Gray Alton, Vice President of Project Development with Terrapin explains that excess heat from industrial processing is a huge opportunity for capture and transformation.
“Globally, we’re wasting at least 290,000 petajoules of heat every year,” says Alton. “Globally, we use more than 530,000 petajoules annually to generate the energy we need as a society, so we’re really only getting full value from about 50 per cent of the energy that we use.”
Editor’s note: Just to be clear on the scale we’re talking about, the numbers in the paragraph above – if written out fully – would be 21 digits long (i.e., 290,000,000,000,000,000,000 joules). That’s a LOT of energy, both generated and wasted.
Terrapin works with companies who have significant waste heat in their processes and/or facilities to match them with technology to capture the heat and transform it into the most efficient and effective mode, all the while bringing in financing partners to pay for the technology in the customer’s plant.
“Depending on the specific situation, we may bring in a technology to simply capture the heat and redistribute it via a district heating system,” says Alton. “Alternatively, we can take the heat and use it to generate electricity and feed it into the larger grid, offsetting what might usually be generated from fossil fuels.”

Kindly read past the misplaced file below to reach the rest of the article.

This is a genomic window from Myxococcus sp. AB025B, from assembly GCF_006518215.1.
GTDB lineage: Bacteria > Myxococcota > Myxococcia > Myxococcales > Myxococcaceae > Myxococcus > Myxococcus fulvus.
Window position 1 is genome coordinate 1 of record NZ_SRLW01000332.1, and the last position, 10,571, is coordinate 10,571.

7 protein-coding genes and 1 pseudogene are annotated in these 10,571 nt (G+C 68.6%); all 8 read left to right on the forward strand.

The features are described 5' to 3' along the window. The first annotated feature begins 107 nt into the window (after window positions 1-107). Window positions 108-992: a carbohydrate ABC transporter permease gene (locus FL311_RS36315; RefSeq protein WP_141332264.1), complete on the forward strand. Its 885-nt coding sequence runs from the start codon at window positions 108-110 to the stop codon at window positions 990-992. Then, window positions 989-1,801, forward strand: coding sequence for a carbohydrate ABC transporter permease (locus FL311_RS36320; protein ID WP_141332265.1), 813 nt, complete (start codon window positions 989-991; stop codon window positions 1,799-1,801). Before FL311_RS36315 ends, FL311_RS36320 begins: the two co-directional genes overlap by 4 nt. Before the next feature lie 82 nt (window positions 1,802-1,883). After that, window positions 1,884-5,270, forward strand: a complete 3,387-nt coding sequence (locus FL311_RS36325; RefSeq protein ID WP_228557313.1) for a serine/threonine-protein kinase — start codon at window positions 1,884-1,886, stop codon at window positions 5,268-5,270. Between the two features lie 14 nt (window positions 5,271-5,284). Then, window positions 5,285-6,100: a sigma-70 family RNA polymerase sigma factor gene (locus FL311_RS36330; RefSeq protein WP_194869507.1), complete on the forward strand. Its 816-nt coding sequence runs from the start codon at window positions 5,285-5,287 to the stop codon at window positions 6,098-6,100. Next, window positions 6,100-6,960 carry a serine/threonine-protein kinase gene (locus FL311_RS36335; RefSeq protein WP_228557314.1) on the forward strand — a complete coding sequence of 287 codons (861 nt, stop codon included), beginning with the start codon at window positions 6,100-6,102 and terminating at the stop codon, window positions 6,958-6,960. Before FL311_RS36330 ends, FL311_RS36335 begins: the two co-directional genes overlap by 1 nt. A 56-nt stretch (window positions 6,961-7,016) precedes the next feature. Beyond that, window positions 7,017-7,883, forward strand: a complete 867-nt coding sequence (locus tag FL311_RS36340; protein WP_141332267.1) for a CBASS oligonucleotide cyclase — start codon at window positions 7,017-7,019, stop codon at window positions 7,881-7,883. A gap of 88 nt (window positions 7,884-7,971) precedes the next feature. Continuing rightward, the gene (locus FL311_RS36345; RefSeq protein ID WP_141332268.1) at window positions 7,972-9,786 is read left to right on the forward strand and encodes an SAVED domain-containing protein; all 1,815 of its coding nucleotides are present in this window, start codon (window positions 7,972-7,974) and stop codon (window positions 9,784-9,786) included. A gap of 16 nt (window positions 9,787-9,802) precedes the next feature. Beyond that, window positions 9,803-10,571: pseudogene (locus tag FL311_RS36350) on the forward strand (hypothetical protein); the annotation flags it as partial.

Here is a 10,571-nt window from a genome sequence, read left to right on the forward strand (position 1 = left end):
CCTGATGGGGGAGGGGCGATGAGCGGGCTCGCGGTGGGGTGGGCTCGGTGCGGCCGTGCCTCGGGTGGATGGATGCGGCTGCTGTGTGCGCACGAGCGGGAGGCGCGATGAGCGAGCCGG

“We look for opportunities where a company’s waste heat might be available 85 to 90 per cent of the time, and that lets us use the waste heat as a baseload generation source – which is usually what coal is used for on the grid,” explains Alton.
“We work with each client to find a number of heat resources within their processes, and then we prioritize the sources that will give everyone the biggest win,” says Alton.
“There’s tonnes of excess heat out there, but not all of it can be captured and efficiently transformed into other forms of energy,” Alton says. “It’s usually the furnaces, industrial process heating, and other ‘big’ sources that will make the most sense.”
“While we’re not necessarily reducing emissions directly in each client’s facility, we are helping to get more value from each unit of energy and its associated emissions,” explains Alton. “Reducing emissions intensity is still very positive.”